The strange thing is that I got back with my ex-husband seven years after our divorce.
Just for the sake of my family and son.
I needed to listen to their advice for once.
I was a different person this time around.
I had my own conditions.
But he was the same person.
He didn’t change.
But me?
I was another woman.

“You should thank your lucky stars that I agreed to take you back.”
“You’ve become so old. You should probably see a doctor.”
“You think you’re a woman?”
“I should have listened to them. You shouldn’t go back to rummaging in trash you already threw out.”
He didn’t like anything I did.
Or anything I wore.
Even when I tried to be sexy with him, he said I didn’t know how to.
From 6:00 am to midnight, Iwas on my feet.
I had to cook, do the laundry, and get his mother’s ironing done.
I bought gifts when needed, took my son to sports practice, supervised his studies.
And on top of all that, I found time to do stuff for myself.
He hated that.
He wanted me to exist solely to fulfil his every whim and desire whenever and wherever.
“Baba, I can’t do it anymore.”
“Your son is an investment. You’ll have God to answer to if you don’t take good care of him. You’re the backbone of the family.”
“I can’t do it anymore; I’m dying.”
“You’re the one who decided to go back to your husband. All homes are run this way. All men are like that.”
“It’s like I don’t exist!”
“What else do you need from this world other than to look into your son’s face and know he’s healthy and happy? That’s worth this entire world.”
“Pretend your husband’s a sick man. Find ways to please him.”
“You need to be there for your boy.”
“You’ve destroyed me. You’ve played the victim all your life.”
“You yell at me because you’re unable to tell him anything.”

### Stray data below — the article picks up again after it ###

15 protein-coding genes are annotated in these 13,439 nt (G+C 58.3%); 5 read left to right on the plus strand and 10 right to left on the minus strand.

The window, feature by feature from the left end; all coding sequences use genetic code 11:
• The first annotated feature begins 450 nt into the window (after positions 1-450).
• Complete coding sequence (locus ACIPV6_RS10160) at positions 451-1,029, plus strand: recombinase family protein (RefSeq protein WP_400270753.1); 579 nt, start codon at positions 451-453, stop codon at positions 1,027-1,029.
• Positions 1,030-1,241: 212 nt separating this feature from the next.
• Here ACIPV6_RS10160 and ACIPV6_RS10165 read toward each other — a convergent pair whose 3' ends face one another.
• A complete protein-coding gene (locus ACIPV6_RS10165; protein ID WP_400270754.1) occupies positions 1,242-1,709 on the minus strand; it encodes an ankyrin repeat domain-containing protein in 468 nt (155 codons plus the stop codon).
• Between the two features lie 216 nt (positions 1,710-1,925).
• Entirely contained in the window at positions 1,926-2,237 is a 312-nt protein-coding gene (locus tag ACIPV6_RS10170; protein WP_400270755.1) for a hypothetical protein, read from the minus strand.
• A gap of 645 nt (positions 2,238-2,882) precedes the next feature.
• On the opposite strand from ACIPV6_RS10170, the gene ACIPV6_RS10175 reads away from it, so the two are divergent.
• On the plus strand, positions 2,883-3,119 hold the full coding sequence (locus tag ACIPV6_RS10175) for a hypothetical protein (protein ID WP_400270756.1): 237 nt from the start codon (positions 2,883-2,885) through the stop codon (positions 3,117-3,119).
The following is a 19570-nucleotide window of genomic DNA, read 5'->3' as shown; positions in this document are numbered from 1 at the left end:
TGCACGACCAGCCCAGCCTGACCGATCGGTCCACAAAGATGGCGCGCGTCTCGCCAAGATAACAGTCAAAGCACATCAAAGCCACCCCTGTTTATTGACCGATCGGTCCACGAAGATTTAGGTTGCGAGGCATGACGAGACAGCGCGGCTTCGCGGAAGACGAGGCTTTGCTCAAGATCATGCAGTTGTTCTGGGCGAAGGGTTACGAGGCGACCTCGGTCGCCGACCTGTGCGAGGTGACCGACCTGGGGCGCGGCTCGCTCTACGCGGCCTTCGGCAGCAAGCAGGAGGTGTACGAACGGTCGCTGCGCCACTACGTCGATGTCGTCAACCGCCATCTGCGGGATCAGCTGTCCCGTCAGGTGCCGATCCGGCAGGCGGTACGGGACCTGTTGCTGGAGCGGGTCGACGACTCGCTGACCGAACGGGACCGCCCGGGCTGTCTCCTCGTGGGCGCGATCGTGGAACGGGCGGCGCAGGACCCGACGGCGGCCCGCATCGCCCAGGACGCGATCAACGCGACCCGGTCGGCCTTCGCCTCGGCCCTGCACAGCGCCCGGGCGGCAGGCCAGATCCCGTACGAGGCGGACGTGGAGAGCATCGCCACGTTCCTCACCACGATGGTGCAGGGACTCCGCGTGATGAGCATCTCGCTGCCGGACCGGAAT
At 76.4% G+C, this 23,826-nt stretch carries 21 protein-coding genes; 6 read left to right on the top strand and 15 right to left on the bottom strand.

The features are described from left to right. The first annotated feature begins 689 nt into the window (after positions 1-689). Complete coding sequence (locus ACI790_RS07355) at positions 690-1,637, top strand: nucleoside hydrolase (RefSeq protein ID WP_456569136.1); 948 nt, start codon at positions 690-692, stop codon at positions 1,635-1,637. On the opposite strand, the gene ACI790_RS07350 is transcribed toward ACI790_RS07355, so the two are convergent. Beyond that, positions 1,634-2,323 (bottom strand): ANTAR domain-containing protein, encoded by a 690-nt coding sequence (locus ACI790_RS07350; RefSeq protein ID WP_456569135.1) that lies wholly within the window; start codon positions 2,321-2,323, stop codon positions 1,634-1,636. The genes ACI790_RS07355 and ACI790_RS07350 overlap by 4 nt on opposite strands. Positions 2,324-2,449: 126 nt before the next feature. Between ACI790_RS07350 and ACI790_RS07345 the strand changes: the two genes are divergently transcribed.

“Why are you taking it out on me? Your problems are none of my business.
I’m going to leave you.
The only person you love is yourself. You don’t pay me any attention.”
My son is 16 now. And still they blame me.
The divorce process this time around wasn’t as easy as I thought it would be.
“I can’t stay married to you any longer.
Any bitch who refuses to do what I say (he means to be his slave) is of no use to me.”
I was alone again.
He made me give up all my rights again.
“Satisfied? Now you can come and go as you please.”
So, I left him.
My father still won’t speak to me. He’s stopped giving me advice too.
I no longer feel like doing anything.
Even the things I love.
I can’t bring myself to tell people I’m divorced again.
“You’re older now and you’re free to make your own decisions. And I’m free to treat you as I please.”
“Are you happy now? Are you crazy? Divorced for the second time? What am I going to say to my friends? Leave me alone from now on. You got what you wanted, didn’t you?” - My son
“You deserved what he did to you. I obviously didn’t know how to raise you because of how you turned out.” - My father
“I’m going to beg him to take you back.” - My mother
I’m now older now.
My father no longer gives me advice.
He refuses to give me advice.
It’s true that I’m broken, but at least I’m no longer a servant.
I’m a little lonely, but I’m not nonexistent.
Am I still pretty? Am I still sexy?
Do I still know how to do it?
Am I still desirable?